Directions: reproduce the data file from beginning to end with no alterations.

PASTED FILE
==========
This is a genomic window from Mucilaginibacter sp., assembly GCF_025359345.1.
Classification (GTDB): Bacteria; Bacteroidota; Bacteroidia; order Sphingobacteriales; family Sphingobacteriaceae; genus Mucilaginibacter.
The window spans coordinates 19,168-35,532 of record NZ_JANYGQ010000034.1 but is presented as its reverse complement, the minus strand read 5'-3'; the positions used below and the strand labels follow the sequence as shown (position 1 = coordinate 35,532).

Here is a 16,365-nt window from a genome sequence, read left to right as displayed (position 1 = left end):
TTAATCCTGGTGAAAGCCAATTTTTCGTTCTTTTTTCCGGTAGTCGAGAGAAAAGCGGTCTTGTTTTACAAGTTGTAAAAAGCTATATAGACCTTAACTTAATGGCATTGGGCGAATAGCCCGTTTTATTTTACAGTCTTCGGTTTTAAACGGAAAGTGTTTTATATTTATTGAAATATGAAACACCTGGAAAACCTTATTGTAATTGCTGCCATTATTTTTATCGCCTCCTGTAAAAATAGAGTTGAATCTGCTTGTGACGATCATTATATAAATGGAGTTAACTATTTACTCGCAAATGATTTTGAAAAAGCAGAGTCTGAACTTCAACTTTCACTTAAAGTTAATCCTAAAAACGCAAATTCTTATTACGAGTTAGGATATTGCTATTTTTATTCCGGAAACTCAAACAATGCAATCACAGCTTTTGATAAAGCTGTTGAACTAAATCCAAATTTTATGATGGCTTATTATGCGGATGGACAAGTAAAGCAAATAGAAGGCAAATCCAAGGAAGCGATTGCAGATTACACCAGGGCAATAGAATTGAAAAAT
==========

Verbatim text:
This is a genomic window from Mucilaginibacter sp., assembly GCF_025359345.1.
Classification (GTDB): Bacteria; Bacteroidota; Bacteroidia; order Sphingobacteriales; family Sphingobacteriaceae; genus Mucilaginibacter.
The window spans coordinates 19,168-35,532 of record NZ_JANYGQ010000034.1 but is presented as its reverse complement, the minus strand read 5'-3'; the positions used below and the strand labels follow the sequence as shown (position 1 = coordinate 35,532).

Here is a 16,365-nt window from a genome sequence, read left to right as displayed (position 1 = left end):
TTAATCCTGGTGAAAGCCAATTTTTCGTTCTTTTTTCCGGTAGTCGAGAGAAAAGCGGTCTTGTTTTACAAGTTGTAAAAAGCTATATAGACCTTAACTTAATGGCATTGGGCGAATAGCCCGTTTTATTTTACAGTCTTCGGTTTTAAACGGAAAGTGTTTTATATTTATTGAAATATGAAACACCTGGAAAACCTTATTGTAATTGCTGCCATTATTTTTATCGCCTCCTGTAAAAATAGAGTTGAATCTGCTTGTGACGATCATTATATAAATGGAGTTAACTATTTACTCGCAAATGATTTTGAAAAAGCAGAGTCTGAACTTCAACTTTCACTTAAAGTTAATCCTAAAAACGCAAATTCTTATTACGAGTTAGGATATTGCTATTTTTATTCCGGAAACTCAAACAATGCAATCACAGCTTTTGATAAAGCTGTTGAACTAAATCCAAATTTTATGATGGCTTATTATGCGGATGGACAAGTAAAGCAAATAGAAGGCAAATCCAAGGAAGCGATTGCAGATTACACCAGGGCAATAGAATTGAAAAAT